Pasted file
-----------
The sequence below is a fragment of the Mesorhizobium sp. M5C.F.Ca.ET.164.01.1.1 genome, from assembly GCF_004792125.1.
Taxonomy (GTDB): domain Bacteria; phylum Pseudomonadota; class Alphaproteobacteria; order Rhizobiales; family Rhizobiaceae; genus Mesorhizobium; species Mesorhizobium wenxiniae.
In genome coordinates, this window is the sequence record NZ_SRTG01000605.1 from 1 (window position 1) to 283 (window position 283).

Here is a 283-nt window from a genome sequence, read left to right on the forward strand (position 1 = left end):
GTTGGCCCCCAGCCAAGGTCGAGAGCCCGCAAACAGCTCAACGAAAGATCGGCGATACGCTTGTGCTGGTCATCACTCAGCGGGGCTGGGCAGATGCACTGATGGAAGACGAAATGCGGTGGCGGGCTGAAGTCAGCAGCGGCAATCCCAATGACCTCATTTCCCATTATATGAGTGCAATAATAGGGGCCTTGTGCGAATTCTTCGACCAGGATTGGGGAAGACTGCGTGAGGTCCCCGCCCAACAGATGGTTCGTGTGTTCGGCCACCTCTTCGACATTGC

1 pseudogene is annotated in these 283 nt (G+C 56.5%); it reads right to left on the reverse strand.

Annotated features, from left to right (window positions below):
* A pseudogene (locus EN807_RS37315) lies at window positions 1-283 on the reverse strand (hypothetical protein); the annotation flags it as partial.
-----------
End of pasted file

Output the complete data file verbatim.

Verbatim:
The sequence below is a fragment of the Mesorhizobium sp. M5C.F.Ca.ET.164.01.1.1 genome, from assembly GCF_004792125.1.
Taxonomy (GTDB): domain Bacteria; phylum Pseudomonadota; class Alphaproteobacteria; order Rhizobiales; family Rhizobiaceae; genus Mesorhizobium; species Mesorhizobium wenxiniae.
In genome coordinates, this window is the sequence record NZ_SRTG01000605.1 from 1 (window position 1) to 283 (window position 283).

Here is a 283-nt window from a genome sequence, read left to right on the forward strand (position 1 = left end):
GTTGGCCCCCAGCCAAGGTCGAGAGCCCGCAAACAGCTCAACGAAAGATCGGCGATACGCTTGTGCTGGTCATCACTCAGCGGGGCTGGGCAGATGCACTGATGGAAGACGAAATGCGGTGGCGGGCTGAAGTCAGCAGCGGCAATCCCAATGACCTCATTTCCCATTATATGAGTGCAATAATAGGGGCCTTGTGCGAATTCTTCGACCAGGATTGGGGAAGACTGCGTGAGGTCCCCGCCCAACAGATGGTTCGTGTGTTCGGCCACCTCTTCGACATTGC

1 pseudogene is annotated in these 283 nt (G+C 56.5%); it reads right to left on the reverse strand.

Annotated features, from left to right (window positions below):
* A pseudogene (locus EN807_RS37315) lies at window positions 1-283 on the reverse strand (hypothetical protein); the annotation flags it as partial.